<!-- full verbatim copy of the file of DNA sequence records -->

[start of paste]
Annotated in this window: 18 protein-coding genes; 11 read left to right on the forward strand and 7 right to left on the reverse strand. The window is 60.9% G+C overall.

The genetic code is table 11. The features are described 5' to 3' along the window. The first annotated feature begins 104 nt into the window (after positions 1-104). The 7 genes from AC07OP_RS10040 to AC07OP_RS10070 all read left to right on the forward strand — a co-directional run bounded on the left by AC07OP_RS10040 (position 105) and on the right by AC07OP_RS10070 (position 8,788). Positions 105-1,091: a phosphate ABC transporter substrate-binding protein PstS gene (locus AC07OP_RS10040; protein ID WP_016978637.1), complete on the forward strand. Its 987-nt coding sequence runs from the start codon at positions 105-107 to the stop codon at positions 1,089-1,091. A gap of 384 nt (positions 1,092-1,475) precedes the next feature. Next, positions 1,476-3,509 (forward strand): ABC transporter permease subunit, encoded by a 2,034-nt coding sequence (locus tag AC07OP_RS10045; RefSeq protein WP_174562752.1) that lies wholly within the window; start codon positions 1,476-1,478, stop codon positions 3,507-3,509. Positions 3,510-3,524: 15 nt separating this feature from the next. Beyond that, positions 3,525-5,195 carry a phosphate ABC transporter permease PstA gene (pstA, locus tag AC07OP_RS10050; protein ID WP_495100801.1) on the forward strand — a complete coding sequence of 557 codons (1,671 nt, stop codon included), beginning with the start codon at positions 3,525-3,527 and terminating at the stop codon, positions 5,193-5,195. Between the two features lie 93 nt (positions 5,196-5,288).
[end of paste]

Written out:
Annotated in this window: 18 protein-coding genes; 11 read left to right on the forward strand and 7 right to left on the reverse strand. The window is 60.9% G+C overall.

The genetic code is table 11. The features are described 5' to 3' along the window. The first annotated feature begins 104 nt into the window (after positions 1-104). The 7 genes from AC07OP_RS10040 to AC07OP_RS10070 all read left to right on the forward strand — a co-directional run bounded on the left by AC07OP_RS10040 (position 105) and on the right by AC07OP_RS10070 (position 8,788). Positions 105-1,091: a phosphate ABC transporter substrate-binding protein PstS gene (locus AC07OP_RS10040; protein ID WP_016978637.1), complete on the forward strand. Its 987-nt coding sequence runs from the start codon at positions 105-107 to the stop codon at positions 1,089-1,091. A gap of 384 nt (positions 1,092-1,475) precedes the next feature. Next, positions 1,476-3,509 (forward strand): ABC transporter permease subunit, encoded by a 2,034-nt coding sequence (locus tag AC07OP_RS10045; RefSeq protein WP_174562752.1) that lies wholly within the window; start codon positions 1,476-1,478, stop codon positions 3,507-3,509. Positions 3,510-3,524: 15 nt separating this feature from the next. Beyond that, positions 3,525-5,195 carry a phosphate ABC transporter permease PstA gene (pstA, locus tag AC07OP_RS10050; protein ID WP_495100801.1) on the forward strand — a complete coding sequence of 557 codons (1,671 nt, stop codon included), beginning with the start codon at positions 3,525-3,527 and terminating at the stop codon, positions 5,193-5,195. Between the two features lie 93 nt (positions 5,196-5,288).